1 December: Rock the Ribbon this World Aids Day

COVID-19 has demonstrated that, during a pandemic, no one is safe until everyone is safe. Leaving people behind is not an option if we are to succeed.

Eliminating stigma and discrimination, putting people at the centre and grounding our responses in human rights and gender-responsive approaches are key to ending the colliding pandemics of HIV and COVID-19.

The COVID-19 pandemic has revealed the entrenched inequalities existing in our societies. This health crisis, like many others, is hitting the poorest and the most vulnerable the hardest.

We have seen how the COVID-19 crisis has exacerbated the challenges faced by people living with HIV, women and girls and key populations, including in accessing life-saving health care, and how the crisis has widened the social and economic inequalities that increase the vulnerability of marginalized groups to HIV.

However, this crisis has also been a wake-up call, an opportunity to do things differently—better, and together. In many respects, the defeat of AIDS as a public health threat depends on how the world responds to COVID-19.

The leadership and engagement of communities, instrumental in the success of the AIDS response, has also been key in responding to COVID-19. We have seen countless examples of how community activism and solidarity have, once again, been paramount in providing people affected by HIV with information, services, social protection and hope. However, such solidarity cannot be the sole responsibility of communities. Governments, donors, faith leaders, civil society and each and every one of us need to contribute to making the world a healthier place.

Global solidarity, shared responsibility

Every year, on 1 December, the world commemorates World AIDS Day. People around the world unite to show support for people living with and affected by HIV and to remember those who lost their lives to AIDS.

In 2020, the world’s attention has been focused by the COVID-19 pandemic on health and how pandemics affect lives and livelihoods. COVID-19 is showing once again how health is interlinked with other critical issues, such as reducing inequality, human rights, gender equality, social protection and economic growth. With this in mind, this year the theme of World AIDS Day is “Global solidarity, shared responsibility”.

COVID-19 has demonstrated that, during a pandemic, no one is safe until everyone is safe. Leaving people behind is not an option if we are to succeed. Eliminating stigma and discrimination, putting people at the centre and grounding our responses in human rights and gender-responsive approaches are key to ending the colliding pandemics of HIV and COVID-19.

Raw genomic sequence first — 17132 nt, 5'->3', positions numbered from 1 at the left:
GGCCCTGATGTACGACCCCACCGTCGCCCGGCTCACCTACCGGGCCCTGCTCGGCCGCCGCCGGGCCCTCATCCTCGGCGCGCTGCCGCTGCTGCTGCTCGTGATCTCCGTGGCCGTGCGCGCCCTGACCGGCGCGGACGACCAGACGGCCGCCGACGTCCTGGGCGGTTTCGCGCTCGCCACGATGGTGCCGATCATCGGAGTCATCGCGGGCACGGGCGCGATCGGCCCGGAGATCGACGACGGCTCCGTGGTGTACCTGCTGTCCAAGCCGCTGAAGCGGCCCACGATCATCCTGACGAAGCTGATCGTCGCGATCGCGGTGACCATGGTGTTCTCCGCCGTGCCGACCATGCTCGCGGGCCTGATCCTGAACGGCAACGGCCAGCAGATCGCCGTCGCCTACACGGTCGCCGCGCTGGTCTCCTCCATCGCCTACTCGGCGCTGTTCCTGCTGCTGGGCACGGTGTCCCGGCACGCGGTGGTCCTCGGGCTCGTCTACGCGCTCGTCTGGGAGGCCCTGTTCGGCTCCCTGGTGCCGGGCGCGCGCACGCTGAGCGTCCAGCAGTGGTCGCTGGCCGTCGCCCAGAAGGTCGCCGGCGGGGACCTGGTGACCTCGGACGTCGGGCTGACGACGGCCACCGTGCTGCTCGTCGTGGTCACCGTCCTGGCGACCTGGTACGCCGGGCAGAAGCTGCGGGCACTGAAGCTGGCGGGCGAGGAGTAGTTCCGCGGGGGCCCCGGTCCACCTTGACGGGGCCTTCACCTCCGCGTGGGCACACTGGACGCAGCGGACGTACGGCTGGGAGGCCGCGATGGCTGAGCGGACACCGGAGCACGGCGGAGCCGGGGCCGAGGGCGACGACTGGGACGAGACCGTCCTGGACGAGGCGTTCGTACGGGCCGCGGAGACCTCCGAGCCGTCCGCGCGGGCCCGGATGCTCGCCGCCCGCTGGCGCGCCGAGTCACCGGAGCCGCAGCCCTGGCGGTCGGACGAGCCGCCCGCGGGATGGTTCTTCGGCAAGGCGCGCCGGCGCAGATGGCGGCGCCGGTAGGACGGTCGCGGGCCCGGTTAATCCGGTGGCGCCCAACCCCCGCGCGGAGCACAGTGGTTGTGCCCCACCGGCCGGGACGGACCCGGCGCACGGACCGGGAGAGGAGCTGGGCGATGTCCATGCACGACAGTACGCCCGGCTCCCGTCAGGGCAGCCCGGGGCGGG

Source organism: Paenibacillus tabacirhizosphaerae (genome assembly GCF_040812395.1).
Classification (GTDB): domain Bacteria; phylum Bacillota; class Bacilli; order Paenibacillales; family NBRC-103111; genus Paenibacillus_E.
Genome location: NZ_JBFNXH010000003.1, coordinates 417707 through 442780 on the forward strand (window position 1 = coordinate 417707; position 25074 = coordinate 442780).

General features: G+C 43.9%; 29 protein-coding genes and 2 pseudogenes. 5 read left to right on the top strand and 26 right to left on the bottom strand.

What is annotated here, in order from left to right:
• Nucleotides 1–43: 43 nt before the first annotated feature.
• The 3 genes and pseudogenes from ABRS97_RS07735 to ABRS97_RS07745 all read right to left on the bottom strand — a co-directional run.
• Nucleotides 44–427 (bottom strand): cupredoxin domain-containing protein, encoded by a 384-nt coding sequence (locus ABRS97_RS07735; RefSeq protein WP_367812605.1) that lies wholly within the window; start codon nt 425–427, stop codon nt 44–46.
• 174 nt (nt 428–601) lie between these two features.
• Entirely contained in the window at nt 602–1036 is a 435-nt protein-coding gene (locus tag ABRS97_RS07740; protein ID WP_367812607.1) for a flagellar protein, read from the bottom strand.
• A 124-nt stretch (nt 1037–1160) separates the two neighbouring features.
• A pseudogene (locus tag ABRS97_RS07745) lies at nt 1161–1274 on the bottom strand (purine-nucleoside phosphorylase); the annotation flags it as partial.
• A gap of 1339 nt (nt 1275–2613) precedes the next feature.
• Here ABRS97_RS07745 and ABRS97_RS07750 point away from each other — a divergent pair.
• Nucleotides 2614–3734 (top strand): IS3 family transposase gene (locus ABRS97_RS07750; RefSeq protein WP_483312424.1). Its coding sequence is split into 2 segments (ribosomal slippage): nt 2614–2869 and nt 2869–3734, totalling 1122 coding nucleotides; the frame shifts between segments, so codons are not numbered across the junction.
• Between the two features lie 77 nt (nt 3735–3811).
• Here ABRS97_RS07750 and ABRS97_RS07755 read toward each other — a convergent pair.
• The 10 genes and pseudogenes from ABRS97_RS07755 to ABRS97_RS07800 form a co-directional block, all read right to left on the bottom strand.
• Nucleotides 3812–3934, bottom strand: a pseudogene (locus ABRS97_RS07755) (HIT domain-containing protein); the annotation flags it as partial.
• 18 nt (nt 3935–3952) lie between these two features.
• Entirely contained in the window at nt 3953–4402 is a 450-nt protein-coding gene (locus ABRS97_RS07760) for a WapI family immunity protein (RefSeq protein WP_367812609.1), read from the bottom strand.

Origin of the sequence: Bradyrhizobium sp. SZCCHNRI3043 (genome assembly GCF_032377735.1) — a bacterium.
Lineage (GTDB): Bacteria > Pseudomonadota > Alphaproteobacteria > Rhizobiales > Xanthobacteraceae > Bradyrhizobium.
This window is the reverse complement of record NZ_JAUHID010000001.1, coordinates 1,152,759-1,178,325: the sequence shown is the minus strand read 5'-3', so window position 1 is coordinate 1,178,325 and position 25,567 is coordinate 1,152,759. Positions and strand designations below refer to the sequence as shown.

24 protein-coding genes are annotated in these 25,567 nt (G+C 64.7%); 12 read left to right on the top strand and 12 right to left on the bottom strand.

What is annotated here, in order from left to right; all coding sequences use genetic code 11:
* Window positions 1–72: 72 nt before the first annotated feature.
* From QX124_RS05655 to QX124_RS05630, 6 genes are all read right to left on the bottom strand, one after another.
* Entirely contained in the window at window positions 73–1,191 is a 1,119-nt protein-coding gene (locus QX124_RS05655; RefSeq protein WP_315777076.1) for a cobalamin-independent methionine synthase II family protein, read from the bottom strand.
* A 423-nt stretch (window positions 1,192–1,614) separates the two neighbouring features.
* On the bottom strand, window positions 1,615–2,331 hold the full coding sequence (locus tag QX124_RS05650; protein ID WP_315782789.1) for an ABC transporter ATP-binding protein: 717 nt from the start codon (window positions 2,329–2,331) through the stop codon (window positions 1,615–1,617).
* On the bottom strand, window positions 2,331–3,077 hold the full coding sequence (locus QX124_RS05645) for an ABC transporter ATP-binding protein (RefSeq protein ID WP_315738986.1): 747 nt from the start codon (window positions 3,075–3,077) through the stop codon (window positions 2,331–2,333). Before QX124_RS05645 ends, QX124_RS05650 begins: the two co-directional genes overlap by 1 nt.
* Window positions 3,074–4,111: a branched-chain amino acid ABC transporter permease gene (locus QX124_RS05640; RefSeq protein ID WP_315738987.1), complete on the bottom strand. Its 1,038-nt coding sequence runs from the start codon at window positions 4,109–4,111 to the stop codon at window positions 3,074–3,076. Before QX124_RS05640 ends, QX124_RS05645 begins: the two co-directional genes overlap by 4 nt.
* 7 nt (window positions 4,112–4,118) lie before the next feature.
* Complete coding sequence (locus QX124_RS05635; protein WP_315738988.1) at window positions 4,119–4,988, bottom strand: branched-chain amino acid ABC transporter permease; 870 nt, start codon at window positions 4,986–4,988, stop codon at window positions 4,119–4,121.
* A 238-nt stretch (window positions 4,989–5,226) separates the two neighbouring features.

In a new report, Prevailing against pandemics by putting people at the centre, UNAIDS is calling on countries to make far greater investments in global pandemic responses and to adopt a new set of bold, ambitious but achievable HIV targets. If those targets are met, the world will be back on track to ending AIDS as a public health threat by 2030.

Background

World AIDS Day is celebrated around the world on December 1st each year. It has become one of the most recognized international health days and a key opportunity to raise awareness, commemorate those who have passed on, and celebrate victories, such as increased access to treatment and prevention services.

UNAIDS took the lead on campaigning for World AIDS Day from its creation until 2004. From 2004 onwards the World AIDS Campaign’s Global Steering Committee began selecting a theme for World AIDS Day in consultation with civil society, organisations and government agencies involved in the AIDS response.

Themes run for one or two years and are not just specific to World AIDS Day. Campaigning slogans such as ‘Stop AIDS. Keep the Promise’ have been used year-round to hold governments accountable for their HIV and AIDS related commitments.

Campaign Materials

Participate in this year’s World AIDS Day by shining a light on inequalities and doing your part in helping to address them. Use the following materials on your digital platforms to show the world that inequalities cost lives and that it is time to end them.

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YUVA

Registered in February 2015, YUVA started as a group of enthusiastic individuals, and today it has mobilised thousands of young people with a simple aim of creating a better future for children and youth of Mauritius. At the heart of YUVA’s duty lies the conviction that the collective destinies of the human race are bound together.

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